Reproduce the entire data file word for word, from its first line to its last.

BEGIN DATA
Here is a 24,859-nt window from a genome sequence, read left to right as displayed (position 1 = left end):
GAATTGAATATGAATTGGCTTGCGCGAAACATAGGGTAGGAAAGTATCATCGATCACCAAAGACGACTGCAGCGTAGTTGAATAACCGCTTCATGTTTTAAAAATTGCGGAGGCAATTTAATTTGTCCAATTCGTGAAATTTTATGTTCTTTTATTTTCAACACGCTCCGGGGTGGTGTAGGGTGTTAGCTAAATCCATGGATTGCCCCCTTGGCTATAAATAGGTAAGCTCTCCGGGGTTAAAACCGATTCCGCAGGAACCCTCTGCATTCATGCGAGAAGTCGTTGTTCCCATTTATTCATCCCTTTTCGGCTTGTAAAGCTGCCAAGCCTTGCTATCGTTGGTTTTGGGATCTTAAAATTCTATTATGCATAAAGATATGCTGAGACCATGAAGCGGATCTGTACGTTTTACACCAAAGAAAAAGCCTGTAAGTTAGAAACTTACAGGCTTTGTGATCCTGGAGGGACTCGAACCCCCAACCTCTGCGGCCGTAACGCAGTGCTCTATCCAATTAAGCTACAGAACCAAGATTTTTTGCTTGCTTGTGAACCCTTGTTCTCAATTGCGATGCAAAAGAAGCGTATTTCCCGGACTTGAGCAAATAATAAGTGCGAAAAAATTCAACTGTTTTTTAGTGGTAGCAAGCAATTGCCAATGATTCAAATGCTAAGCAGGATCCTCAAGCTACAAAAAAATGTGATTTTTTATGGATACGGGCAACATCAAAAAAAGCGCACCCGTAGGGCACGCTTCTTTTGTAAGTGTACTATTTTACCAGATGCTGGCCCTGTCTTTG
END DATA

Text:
Here is a 24,859-nt window from a genome sequence, read left to right as displayed (position 1 = left end):
GAATTGAATATGAATTGGCTTGCGCGAAACATAGGGTAGGAAAGTATCATCGATCACCAAAGACGACTGCAGCGTAGTTGAATAACCGCTTCATGTTTTAAAAATTGCGGAGGCAATTTAATTTGTCCAATTCGTGAAATTTTATGTTCTTTTATTTTCAACACGCTCCGGGGTGGTGTAGGGTGTTAGCTAAATCCATGGATTGCCCCCTTGGCTATAAATAGGTAAGCTCTCCGGGGTTAAAACCGATTCCGCAGGAACCCTCTGCATTCATGCGAGAAGTCGTTGTTCCCATTTATTCATCCCTTTTCGGCTTGTAAAGCTGCCAAGCCTTGCTATCGTTGGTTTTGGGATCTTAAAATTCTATTATGCATAAAGATATGCTGAGACCATGAAGCGGATCTGTACGTTTTACACCAAAGAAAAAGCCTGTAAGTTAGAAACTTACAGGCTTTGTGATCCTGGAGGGACTCGAACCCCCAACCTCTGCGGCCGTAACGCAGTGCTCTATCCAATTAAGCTACAGAACCAAGATTTTTTGCTTGCTTGTGAACCCTTGTTCTCAATTGCGATGCAAAAGAAGCGTATTTCCCGGACTTGAGCAAATAATAAGTGCGAAAAAATTCAACTGTTTTTTAGTGGTAGCAAGCAATTGCCAATGATTCAAATGCTAAGCAGGATCCTCAAGCTACAAAAAAATGTGATTTTTTATGGATACGGGCAACATCAAAAAAAGCGCACCCGTAGGGCACGCTTCTTTTGTAAGTGTACTATTTTACCAGATGCTGGCCCTGTCTTTG